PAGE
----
CINJ: Common genetic variation impacts diagnosis of breast cancer in postmenopausal women

January 15, 2016

In this latest research, blood samples from more than 1,000 women recruited through CINJ clinics were evaluated for the presence of genetic changes in the DNA sequence of the TSC1 gene. The team's findings show that the presence of a specific DNA change does not affect age of diagnosis of breast cancer for young patients, but does appear to delay disease onset in postmenopausal women. They note the presence of this genetic change likely makes TSC1 more sensitive to the effects of low amounts of estrogens found in women who are postmenopausal and confers a protective benefit by reducing the amount of cell growth."This research will provide the groundwork for understanding how common genetic changes in TSC1 may affect risk of developing breast and other cancers but may also provide clues for identifying those patients who may receive the most benefit from therapies targeting the mTOR pathway," noted Dr. Hirshfield.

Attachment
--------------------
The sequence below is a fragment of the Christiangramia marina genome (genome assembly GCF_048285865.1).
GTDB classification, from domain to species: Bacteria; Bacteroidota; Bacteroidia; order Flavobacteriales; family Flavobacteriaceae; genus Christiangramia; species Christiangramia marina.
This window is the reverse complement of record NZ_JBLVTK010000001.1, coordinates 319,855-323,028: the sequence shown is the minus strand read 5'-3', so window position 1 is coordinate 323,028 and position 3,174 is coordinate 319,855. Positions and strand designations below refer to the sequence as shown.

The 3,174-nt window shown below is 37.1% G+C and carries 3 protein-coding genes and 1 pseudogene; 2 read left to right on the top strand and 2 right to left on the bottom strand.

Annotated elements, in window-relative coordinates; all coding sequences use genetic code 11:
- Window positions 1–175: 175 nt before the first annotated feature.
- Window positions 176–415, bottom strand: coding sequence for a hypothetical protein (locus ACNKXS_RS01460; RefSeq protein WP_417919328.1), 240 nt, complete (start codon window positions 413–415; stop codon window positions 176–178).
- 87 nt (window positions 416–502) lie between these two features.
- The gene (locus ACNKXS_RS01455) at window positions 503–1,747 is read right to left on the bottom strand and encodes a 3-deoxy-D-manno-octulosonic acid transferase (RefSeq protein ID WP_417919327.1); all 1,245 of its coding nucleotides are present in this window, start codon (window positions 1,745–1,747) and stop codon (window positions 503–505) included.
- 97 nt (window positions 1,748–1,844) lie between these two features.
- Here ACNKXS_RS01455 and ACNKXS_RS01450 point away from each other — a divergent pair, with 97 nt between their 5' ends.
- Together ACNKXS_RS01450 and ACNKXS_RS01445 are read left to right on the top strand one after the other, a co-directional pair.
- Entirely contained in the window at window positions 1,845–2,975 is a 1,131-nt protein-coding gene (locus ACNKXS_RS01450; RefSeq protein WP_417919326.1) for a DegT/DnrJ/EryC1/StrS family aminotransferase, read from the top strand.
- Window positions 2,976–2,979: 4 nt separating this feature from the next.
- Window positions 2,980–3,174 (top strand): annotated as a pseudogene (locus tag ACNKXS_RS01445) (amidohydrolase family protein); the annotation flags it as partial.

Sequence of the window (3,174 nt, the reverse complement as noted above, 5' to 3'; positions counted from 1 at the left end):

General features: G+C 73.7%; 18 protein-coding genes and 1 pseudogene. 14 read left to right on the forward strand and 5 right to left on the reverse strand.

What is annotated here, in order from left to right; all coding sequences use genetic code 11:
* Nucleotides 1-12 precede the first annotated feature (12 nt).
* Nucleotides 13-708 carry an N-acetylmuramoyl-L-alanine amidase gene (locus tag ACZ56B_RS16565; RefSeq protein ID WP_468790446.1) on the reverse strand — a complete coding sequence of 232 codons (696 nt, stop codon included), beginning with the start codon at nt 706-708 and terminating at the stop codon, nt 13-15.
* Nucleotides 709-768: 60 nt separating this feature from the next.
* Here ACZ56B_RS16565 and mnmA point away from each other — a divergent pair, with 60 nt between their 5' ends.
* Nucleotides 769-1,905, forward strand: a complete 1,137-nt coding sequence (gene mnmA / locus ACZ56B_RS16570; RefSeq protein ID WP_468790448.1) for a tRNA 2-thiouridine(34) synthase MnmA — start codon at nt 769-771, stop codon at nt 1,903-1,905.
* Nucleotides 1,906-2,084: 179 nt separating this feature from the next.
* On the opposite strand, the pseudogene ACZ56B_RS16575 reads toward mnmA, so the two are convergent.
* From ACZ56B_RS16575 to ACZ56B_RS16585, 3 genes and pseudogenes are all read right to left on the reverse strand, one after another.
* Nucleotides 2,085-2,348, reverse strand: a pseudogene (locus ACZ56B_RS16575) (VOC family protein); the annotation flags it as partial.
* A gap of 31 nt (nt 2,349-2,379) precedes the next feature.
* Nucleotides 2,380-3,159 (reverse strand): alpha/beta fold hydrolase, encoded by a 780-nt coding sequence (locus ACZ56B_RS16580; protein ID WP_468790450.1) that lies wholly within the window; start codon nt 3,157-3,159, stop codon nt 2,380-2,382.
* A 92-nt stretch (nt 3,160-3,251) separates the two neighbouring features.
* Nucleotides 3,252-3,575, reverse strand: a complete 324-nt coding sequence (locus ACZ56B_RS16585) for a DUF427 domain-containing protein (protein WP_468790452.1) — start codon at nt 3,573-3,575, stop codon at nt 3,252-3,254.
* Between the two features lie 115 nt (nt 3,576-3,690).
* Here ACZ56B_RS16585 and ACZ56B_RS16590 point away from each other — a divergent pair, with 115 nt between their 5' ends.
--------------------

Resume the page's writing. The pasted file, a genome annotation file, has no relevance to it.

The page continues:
The author team also includes Madhura S. Mehta, BS, UMDNJ-Robert Wood Johnson Medical School; and Alexei Vazquez, PhD, CINJ, UMDNJ-Robert Wood Johnson Medical School. The work is supported by funding from The Breast Cancer Research Foundation, Ruth Estrin Goldberg Memorial for Cancer Research, and The New Jersey Commission on Cancer Research.

The work represented by CINJ members is among the 6,300 abstracts being presented at the gathering, which is featuring more than 17,000 researchers, healthcare professionals, and patient advocates. The event is open to registered participants.

SOURCE The Cancer Institute of New Jersey